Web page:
As to Count Eight, obstruction of justice, 18 U.S.C. § 1512(c), because the offense involved the obstruction of the investigation or prosecution of a criminal offense, then per U.S.S.G. § 2J1.2(e), U.S.S.G. § 2X3.1 applies. (Revised PSR ¶ 71.) Thus, the base offense level is six points lower than the offense level for the underlying offense. U.S.S.G. § 2X3.1(a)(1). The offense level for the underlying offense of conviction, the narcotics conspiracy charged in Count One, as determined by Probation, is 36. Therefore, the base offense level for Count Eight is 30. (Id.)

Based on these calculations, and per U.S.S.G. §§ 3D1.2(a) and 3D1.4, the Revised PSR set forth a total offense level of 36. (Id. ¶ 151.)

II. Discussion

The parties dispute several aspects of the Revised PSR's guidelines calculation. The government argues that Batista should not receive any mitigating role reduction. Batista contends that he should not receive the two-point enhancement for obstruction of justice or the two-point enhancement for possession of a firearm.

A. A Mitigating Role Adjustment is Unwarranted

Batista concurs with Probation's conclusion that, because he neither handled or directly distributed any of the drugs, and, at most was a peripheral participant in the narcotics conspiracy, he is entitled to either a two-point or four-point reduction for minor or minimal role, respectively, pursuant to U.S.S.G. § 3B1.2. The government objects to Probation's conclusions as reflected in the PSR and opposes Batista's position, contending that the defendant played a unique, invaluable role in the narcotics conspiracy.

Batista bears the burden of proving by a preponderance of the evidence that he is entitled to a mitigating role adjustment. See United States v. Garcia, 920 F.2d 153, 156 (2d Cir. 1990). Batista fails to meet his burden here.

The Sentencing Guidelines provide that the minimal role adjustment: is intended to cover defendants who are plainly among the least culpable of those involved in the conduct of a group. Under this provision, the defendant's lack of knowledge or understanding of the scope and structure of the enterprise and of the activities of others is indicative of a role as minimal participant.

U.S.S.G. § 3B1.2, comment (n.4). The Sentencing Guidelines also state that "[i]t is intended that the downward adjustment for a minimal participant will be used infrequently." Id.; see also United States v. LaValley, 999 F.2d 663, 665 (2d Cir. 1993). The Guidelines describe a minor participant as a defendant "who is less culpable than most other participants, but whose role could not be described as minimal." U.S.S.G. § 3B1.2, comment (n.5). The Second Circuit has held that "a lack of knowledge or understanding is essential to a finding of minimal role, and is a relevant factor to be considered in reaching a finding of a minor role." LaValley, 999 F.2d at 665 (citation omitted).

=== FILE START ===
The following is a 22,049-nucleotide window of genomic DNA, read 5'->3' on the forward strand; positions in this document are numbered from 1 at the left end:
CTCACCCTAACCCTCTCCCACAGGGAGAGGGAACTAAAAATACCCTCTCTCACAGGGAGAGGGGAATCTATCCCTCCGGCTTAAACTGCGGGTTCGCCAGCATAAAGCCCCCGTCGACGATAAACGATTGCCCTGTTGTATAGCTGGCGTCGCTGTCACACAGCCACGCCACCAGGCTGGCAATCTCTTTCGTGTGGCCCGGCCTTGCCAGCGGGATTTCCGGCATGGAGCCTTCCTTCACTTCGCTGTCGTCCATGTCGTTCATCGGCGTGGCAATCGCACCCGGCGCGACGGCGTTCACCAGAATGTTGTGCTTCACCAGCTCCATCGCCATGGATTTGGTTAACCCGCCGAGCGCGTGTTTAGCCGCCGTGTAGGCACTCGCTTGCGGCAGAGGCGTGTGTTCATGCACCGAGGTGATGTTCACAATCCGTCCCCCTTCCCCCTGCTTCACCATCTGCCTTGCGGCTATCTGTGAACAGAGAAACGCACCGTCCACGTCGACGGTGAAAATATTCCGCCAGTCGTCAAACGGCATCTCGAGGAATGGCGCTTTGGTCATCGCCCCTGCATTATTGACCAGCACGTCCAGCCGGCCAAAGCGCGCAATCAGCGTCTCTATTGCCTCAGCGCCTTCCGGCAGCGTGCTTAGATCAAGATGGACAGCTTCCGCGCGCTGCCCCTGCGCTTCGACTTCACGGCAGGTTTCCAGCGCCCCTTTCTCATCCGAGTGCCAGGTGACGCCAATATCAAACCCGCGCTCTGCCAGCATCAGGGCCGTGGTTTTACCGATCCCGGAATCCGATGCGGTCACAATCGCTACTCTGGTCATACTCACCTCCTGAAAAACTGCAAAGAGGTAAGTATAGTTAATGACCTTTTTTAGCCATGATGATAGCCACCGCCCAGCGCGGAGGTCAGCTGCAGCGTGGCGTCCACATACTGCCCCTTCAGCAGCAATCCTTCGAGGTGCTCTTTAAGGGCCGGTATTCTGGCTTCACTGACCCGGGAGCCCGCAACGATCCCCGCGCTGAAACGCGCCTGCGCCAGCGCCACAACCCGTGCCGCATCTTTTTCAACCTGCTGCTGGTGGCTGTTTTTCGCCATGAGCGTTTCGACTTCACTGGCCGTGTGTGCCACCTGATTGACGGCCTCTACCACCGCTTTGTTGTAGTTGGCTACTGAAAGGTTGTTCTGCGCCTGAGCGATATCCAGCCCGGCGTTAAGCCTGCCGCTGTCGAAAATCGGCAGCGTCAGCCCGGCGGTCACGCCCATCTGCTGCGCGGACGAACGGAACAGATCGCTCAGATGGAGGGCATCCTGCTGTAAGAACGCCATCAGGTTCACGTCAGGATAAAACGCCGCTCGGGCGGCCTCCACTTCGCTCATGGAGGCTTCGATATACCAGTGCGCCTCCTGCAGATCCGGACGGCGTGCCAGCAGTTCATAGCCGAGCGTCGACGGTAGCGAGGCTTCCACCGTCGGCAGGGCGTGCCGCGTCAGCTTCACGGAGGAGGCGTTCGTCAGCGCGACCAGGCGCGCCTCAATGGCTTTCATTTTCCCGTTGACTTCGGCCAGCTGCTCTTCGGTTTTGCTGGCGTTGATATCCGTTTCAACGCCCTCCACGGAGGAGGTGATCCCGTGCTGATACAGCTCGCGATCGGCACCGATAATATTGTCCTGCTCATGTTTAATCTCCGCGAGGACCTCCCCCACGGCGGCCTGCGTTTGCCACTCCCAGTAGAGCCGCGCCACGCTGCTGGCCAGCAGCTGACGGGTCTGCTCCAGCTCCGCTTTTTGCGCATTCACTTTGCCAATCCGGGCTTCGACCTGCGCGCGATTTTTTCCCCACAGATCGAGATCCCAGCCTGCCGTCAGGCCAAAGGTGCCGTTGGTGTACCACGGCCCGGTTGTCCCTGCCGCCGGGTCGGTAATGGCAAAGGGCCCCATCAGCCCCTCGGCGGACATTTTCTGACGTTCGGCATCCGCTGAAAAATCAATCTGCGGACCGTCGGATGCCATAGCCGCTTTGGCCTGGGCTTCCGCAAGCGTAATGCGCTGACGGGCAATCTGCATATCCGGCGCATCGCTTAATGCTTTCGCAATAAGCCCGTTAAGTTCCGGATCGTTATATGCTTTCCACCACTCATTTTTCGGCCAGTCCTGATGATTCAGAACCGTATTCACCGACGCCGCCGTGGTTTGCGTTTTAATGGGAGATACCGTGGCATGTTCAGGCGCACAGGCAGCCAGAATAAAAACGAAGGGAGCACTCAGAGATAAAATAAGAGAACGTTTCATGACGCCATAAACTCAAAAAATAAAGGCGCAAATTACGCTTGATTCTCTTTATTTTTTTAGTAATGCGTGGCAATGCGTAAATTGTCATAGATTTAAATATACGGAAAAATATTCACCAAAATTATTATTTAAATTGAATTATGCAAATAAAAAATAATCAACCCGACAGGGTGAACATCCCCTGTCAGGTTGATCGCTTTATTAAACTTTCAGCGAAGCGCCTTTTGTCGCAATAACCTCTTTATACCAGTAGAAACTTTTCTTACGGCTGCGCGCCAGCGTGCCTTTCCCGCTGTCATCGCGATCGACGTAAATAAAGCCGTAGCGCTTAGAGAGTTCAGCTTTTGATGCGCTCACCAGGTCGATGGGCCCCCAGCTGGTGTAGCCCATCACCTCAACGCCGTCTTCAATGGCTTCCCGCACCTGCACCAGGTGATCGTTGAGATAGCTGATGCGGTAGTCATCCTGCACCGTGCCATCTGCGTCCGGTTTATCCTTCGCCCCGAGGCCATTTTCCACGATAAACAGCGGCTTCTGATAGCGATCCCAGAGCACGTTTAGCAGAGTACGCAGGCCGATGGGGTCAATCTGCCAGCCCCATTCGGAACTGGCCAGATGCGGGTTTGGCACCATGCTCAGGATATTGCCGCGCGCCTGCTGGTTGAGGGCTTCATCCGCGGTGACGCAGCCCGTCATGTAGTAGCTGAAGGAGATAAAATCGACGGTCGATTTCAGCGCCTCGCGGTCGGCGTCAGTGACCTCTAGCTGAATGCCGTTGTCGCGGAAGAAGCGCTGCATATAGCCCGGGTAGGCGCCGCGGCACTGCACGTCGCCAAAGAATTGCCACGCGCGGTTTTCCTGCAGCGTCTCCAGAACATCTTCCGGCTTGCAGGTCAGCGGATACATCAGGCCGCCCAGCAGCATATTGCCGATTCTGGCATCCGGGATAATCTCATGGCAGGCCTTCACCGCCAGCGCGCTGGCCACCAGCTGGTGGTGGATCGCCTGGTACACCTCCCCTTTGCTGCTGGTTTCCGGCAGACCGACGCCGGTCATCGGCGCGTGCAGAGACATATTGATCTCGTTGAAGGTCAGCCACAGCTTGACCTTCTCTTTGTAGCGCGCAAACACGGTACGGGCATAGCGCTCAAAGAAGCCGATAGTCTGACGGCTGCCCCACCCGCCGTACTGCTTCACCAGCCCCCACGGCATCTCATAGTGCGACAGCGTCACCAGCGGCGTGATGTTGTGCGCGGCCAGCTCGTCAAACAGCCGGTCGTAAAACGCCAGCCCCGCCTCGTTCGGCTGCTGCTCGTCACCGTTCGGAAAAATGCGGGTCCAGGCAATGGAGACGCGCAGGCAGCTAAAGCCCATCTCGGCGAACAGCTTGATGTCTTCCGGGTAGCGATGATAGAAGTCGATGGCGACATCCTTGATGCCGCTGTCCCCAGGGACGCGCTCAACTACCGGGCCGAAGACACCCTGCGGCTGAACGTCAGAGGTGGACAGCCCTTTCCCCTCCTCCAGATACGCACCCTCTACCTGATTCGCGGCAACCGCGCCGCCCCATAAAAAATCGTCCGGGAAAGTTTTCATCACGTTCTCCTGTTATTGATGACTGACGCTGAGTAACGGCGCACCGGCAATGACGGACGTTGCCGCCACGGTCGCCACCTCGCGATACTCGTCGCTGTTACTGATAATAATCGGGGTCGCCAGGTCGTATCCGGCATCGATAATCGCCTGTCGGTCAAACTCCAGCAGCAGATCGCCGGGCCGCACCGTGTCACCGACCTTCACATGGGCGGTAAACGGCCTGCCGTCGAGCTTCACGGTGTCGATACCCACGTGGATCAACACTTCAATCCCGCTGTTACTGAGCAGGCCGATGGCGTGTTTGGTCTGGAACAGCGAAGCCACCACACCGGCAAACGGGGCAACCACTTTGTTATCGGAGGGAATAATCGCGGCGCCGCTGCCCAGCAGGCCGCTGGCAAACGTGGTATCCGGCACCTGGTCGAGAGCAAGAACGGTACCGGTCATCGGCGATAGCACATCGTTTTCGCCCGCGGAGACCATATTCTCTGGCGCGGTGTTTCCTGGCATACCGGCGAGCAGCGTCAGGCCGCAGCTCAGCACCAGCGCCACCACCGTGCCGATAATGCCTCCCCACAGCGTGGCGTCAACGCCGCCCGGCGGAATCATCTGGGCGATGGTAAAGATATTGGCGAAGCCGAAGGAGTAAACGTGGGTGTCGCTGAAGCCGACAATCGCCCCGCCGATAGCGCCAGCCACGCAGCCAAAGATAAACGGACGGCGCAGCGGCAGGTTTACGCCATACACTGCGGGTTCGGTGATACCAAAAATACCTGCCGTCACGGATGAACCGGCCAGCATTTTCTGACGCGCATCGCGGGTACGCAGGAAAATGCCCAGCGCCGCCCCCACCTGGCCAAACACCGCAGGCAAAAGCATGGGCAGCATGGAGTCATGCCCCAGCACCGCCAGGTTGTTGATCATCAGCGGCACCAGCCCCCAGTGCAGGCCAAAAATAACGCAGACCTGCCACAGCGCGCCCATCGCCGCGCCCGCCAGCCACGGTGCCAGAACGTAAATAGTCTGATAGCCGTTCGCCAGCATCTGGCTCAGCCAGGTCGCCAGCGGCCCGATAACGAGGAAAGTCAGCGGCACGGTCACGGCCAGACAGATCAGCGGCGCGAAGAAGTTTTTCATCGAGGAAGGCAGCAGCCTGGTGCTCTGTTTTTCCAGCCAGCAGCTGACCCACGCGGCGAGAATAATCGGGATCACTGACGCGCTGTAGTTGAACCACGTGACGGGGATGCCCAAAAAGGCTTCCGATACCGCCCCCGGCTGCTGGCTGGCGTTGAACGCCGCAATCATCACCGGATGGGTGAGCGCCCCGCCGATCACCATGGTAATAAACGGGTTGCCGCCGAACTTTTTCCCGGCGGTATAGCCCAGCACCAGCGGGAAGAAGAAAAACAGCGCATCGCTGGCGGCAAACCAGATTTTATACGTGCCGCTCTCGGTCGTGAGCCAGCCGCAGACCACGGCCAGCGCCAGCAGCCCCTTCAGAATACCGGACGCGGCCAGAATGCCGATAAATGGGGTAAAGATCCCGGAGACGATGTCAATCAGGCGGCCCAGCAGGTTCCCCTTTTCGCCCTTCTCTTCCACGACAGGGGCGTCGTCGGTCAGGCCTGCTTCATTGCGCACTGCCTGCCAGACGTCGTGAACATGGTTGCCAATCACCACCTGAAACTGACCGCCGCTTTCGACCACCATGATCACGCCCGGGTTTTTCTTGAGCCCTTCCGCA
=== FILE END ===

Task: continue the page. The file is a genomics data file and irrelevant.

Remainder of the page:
Moreover, "the defendant's conduct must be minor or minimal as compared to the average participant in such a crime. Accordingly, the fact that a defendant played a minimal or minor role in his offense vis-a-vis the role of his co-conspirators is insufficient, in and of itself, to justify a [mitigating role] reduction." United States v. Carpenter, 252 F.3d 230, 235 (2d Cir. 2001) (emphasis added, internal quotation marks and citations omitted).

Here, Batista cannot demonstrate the lack of knowledge that is essential and relevant to finding that either a minimal or minor role adjustment is warranted. There was ample credible evidence adduced during the trial establishing that Batista knew Hiciano ran a major drug distribution organization in the Bushwick area of Brooklyn, as well as where Hiciano stored, packaged and sold his narcotics. (See Hiciano's testimony at Tr. 496 (Batista knew Hiciano was "packing crack" at the 1127 Decatur location); Tr. 497 (Hiciano: "I told [Batista] everything. I talk to him about all of my things, where I worked, all of that."); Tr. 414 (Hiciano informed Batista he was a drug dealer); Tr. 442 (Batista told Hiciano that his dealers should not sell in front of Batista when he was at the 441 Wilson location); Tr. 478-79 (Hiciano discussed the price of a kilogram of cocaine with Batista); see also Tr. 699.) There was additional ample testimony throughout the record that Batista knew some of Hiciano's key workers, such as Luis "Cookie" Calderon, a livery driver who delivered drugs and picked up narcotics proceeds for Hiciano. See United States v. Batista, 2010 WL 1193314 (E.D.N.Y. Mar. 24, 2010) (order granting in part and denying in part motion for judgment of acquittal as to Batista under F. R. Crim. P. 29 and 33).

In addition to Batista's knowledge of the conspiracy, Batista's contributions to the conspiracy demonstrate that he had more than a minor or minimal role. Batista was a unique and invaluable asset to the conspiracy that was not readily replaceable the way a street-level drug seller would be. Moreover, he provided confidential law enforcement information permitting Hiciano to avoid arrest and a shutdown of his narcotics operations, and minimize any losses due to police actions.

For example, Hiciano testified that Batista knew about Hiciano's actions. (Tr. 497.) Nevertheless, Batista, a NYPD detective and former narcotics undercover officer, dispensed with his oath and duty to uphold the law and protect the public by failing to disclose this information to the police. He thus assisted the conspirators avoid detection by law enforcement. Hiciano further testified that "[e]verybody had the chance to see [him] with a police officer," which was a benefit because it gave Hiciano more "status." (Tr. 576-77; see also Tr. 803 (Maria Garcia's testimony that Hiciano informed people that Batista was a police ...